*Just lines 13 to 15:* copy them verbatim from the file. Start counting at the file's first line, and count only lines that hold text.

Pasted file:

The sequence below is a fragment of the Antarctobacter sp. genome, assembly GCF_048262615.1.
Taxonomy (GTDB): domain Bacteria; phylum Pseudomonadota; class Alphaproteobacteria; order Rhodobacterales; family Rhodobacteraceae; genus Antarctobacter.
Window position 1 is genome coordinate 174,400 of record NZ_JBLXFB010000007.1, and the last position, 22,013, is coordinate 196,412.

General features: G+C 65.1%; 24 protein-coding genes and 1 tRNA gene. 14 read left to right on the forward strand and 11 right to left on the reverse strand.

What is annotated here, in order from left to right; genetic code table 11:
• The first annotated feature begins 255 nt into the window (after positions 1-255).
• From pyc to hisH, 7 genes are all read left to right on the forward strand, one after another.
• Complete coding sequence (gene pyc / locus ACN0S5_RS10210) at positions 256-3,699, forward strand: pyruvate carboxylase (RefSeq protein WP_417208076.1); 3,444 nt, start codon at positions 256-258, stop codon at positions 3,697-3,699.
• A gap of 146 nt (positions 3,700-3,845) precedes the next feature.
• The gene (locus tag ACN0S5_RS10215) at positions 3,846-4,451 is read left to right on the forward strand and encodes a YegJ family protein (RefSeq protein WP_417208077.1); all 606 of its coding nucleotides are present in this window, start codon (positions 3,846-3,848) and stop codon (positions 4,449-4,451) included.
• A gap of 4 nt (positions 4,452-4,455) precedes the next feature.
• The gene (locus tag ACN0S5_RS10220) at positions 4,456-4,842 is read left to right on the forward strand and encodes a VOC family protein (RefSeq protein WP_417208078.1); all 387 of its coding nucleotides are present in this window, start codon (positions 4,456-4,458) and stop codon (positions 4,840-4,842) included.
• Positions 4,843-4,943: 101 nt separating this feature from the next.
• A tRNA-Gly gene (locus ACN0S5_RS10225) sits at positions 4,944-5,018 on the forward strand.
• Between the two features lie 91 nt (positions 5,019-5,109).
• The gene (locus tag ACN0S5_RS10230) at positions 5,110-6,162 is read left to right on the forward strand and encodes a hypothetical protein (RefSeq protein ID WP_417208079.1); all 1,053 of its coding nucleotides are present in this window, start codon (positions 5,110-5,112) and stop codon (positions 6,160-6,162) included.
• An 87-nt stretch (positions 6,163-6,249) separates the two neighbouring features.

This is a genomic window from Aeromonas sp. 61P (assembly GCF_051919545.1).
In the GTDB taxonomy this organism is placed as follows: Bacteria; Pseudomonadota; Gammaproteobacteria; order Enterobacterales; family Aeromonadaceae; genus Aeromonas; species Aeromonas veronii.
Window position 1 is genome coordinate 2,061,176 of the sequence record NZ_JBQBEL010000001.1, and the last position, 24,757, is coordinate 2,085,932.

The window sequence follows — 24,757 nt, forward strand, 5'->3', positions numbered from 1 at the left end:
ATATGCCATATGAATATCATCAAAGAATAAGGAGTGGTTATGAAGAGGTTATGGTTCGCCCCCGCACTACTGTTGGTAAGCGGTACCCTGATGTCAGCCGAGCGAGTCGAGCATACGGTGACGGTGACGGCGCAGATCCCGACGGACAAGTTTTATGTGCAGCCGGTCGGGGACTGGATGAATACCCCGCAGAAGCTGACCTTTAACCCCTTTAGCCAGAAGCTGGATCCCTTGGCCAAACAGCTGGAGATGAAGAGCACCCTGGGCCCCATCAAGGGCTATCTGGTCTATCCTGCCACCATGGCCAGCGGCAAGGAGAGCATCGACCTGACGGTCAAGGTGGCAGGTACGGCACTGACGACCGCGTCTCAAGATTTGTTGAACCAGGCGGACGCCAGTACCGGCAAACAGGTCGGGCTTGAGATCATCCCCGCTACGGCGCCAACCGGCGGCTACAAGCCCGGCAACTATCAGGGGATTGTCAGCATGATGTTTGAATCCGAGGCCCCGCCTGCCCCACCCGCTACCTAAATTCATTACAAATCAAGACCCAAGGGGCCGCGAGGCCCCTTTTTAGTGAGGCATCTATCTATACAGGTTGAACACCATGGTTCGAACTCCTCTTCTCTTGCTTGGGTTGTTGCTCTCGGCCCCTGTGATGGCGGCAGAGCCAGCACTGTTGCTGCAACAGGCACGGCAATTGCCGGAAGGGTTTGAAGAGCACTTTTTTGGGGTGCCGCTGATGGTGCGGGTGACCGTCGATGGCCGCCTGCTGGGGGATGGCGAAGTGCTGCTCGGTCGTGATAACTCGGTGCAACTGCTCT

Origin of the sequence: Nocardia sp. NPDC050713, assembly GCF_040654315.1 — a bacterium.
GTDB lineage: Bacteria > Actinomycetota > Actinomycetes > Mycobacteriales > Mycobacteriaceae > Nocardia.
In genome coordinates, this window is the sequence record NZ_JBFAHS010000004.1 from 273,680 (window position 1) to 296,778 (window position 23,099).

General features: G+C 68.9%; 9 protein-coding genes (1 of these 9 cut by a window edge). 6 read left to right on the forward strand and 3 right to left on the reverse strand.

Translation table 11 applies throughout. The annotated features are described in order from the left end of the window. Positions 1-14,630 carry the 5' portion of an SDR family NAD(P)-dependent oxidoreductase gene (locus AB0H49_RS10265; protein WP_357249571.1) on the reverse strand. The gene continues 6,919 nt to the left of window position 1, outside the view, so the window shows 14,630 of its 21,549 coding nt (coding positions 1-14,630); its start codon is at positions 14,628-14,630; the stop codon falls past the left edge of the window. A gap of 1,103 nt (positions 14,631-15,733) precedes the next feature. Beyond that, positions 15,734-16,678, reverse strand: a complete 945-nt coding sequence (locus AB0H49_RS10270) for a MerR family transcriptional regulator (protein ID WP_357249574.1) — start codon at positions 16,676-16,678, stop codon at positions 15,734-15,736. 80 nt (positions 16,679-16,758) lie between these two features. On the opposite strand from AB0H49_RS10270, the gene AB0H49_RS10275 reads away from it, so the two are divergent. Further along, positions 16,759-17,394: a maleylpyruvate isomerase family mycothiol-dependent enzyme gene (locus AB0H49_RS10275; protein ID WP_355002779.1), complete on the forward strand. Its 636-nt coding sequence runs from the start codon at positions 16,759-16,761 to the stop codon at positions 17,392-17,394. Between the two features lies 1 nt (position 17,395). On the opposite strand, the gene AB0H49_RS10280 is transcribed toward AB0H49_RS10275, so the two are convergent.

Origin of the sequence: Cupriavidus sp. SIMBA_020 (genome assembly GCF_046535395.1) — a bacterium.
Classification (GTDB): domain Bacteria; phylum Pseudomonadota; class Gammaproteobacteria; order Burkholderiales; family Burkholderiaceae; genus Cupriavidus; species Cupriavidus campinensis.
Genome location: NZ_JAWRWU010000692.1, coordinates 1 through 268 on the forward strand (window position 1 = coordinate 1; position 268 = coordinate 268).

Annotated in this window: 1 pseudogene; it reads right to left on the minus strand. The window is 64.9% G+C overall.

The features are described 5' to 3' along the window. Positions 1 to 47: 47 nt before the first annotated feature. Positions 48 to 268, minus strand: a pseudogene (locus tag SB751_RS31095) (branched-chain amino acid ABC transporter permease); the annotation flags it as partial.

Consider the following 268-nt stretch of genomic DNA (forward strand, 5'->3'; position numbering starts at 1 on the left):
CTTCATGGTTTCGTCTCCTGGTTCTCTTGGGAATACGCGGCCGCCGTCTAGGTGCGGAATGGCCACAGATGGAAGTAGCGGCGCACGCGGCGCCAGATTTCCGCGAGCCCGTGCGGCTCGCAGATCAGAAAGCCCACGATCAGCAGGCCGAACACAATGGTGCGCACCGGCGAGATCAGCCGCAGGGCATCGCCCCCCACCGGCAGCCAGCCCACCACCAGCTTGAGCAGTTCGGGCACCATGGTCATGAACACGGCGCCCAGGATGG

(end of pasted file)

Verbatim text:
• Positions 4,843-4,943: 101 nt separating this feature from the next.
• A tRNA-Gly gene (locus ACN0S5_RS10225) sits at positions 4,944-5,018 on the forward strand.
• Between the two features lie 91 nt (positions 5,019-5,109).